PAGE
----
Pleasantdale Elementary students filled the school’s gymnasium to commemorate the 10th anniversary of the Sept. 11 attacks Friday morning. After reciting the pledge of allegiance and singing our national anthem, representatives from all three fifth grade classes took the stage to deliver age-appropriate short messages detailing the events of that fateful day 10 years ago.
The students read from note cards talking about how “it was a sad day and many people lost their lives.” As to our nation’s response in the wake of the attacks, fifth grade student Samuel Louis-Charles said “our country was united.” He continued, “everywhere you looked there was an American flag flying.” Behind him an image of the Twin Towers with an American Flag superimposed on top of them was displayed on the screen.
After the speeches, the students observed a moment of silence.
Music teacher Rita Davidson, then accompanied the students as they sang songs such as “What a Wonderful World,” “Grand Old Flag” and “America America.”
With school beginning this week, Pleasandale fifth grade teachers, Doug Norrie, Maria Larezza and Amy Pacifico, only had one day to prepare the students for the presentation. The majority of the fifth grade students are 10 years old. “Most of the students know stories or someone whose lives were impacted by the events from their parents,” Larezza told Patch. She went on to say, “some of them had family members there and they shared stories with the class.”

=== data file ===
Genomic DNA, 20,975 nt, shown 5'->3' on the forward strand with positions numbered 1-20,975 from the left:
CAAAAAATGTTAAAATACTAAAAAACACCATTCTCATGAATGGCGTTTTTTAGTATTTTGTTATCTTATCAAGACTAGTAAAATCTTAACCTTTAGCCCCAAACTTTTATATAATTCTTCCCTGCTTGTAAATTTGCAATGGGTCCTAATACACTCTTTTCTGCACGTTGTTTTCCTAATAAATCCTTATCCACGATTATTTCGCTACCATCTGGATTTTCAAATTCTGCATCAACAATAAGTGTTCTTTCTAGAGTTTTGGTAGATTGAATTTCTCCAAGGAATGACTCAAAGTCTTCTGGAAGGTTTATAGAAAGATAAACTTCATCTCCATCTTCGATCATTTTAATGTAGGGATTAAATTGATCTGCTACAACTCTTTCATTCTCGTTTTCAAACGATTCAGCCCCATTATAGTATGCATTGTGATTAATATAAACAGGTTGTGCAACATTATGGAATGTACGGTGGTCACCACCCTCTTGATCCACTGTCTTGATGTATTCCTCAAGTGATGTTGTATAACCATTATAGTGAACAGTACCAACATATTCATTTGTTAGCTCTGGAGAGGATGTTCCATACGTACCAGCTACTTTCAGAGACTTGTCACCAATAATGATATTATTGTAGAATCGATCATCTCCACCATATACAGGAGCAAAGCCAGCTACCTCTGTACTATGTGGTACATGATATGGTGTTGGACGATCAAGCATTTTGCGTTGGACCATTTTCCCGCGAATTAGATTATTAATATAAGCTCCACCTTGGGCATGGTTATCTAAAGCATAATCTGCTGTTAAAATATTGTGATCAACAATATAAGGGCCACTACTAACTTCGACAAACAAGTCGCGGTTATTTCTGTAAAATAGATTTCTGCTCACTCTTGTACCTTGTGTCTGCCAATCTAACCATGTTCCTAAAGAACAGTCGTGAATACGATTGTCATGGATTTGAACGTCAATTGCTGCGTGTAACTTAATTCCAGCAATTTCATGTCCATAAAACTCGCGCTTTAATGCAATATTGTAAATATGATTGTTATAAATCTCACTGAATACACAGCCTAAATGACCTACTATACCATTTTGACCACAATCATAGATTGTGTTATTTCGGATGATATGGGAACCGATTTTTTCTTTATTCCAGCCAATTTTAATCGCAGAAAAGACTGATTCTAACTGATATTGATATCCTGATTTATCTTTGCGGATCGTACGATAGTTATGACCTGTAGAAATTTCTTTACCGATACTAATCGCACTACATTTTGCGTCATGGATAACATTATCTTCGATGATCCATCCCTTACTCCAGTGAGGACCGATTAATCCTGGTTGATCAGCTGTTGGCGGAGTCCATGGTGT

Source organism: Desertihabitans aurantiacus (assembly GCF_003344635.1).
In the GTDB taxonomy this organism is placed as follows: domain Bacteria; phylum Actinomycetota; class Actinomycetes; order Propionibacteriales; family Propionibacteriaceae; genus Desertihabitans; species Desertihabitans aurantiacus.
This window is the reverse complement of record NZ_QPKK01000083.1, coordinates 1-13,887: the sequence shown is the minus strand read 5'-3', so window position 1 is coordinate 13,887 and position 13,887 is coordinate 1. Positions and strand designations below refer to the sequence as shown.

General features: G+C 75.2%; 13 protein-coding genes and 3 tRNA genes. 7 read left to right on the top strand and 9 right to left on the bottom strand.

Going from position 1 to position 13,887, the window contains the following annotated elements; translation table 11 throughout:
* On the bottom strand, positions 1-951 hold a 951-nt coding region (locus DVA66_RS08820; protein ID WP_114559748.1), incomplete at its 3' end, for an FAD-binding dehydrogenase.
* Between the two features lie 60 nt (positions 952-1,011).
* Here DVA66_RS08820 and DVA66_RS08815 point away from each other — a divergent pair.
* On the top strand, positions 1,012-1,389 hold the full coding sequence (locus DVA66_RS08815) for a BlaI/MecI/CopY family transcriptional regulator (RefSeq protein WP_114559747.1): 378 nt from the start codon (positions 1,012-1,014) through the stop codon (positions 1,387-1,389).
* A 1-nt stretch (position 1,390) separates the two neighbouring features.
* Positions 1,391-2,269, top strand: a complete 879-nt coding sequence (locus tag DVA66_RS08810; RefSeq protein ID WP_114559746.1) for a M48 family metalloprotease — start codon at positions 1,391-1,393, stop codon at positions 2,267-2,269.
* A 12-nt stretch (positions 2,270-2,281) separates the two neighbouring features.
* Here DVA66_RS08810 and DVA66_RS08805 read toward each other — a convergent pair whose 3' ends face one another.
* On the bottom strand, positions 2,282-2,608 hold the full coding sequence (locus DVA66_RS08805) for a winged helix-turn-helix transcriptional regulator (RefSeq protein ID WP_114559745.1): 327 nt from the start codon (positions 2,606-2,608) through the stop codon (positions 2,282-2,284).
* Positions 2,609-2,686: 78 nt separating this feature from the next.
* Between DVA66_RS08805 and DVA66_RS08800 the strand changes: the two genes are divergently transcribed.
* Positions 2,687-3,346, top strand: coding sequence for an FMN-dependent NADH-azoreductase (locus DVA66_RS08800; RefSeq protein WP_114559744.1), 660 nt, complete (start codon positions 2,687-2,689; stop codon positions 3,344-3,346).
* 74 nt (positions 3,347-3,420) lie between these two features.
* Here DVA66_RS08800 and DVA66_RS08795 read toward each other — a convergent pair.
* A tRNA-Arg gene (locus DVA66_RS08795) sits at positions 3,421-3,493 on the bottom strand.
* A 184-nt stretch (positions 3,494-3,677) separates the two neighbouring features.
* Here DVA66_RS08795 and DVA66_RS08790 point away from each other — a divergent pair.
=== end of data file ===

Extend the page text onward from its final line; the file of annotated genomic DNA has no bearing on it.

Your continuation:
As to relaying how the events of the day unfolded in a classroom setting Norrie told Patch “it’s a very touchy subject. We don’t go into specifics. We keep it very general.” Larezza said, “after the assembly we bring them back to the classroom and talk about any questions keeping in mind they are still young.”
Pleasantdale Principal Joanne Pollara told Patch she wanted the students “to understand as a nation we went through a terrible tragedy but we are safer now.” Pollara went on say how she wanted to give a balance between “giving them a historical perspective” while addressing that “young children feel a concern about their own safety.”
The assembly concluded with Pollara addressing the students. “What a wonderful assembly you put together in one day,” she said. Regarding the events that transpired 10 years ago, she told the students that their “parents, teachers, grandparents will be able to tell you exactly where they were and what they were doing that day.” She added, “it was very sad.” As to how it affects the students today the principal relayed, “our country became aware of what the grownups need to do to keep each and every one of you safe.”
Pollara ended the ceremony by telling the students she wished “the days in your life where you remember exactly where you were are filled with joy and promise.”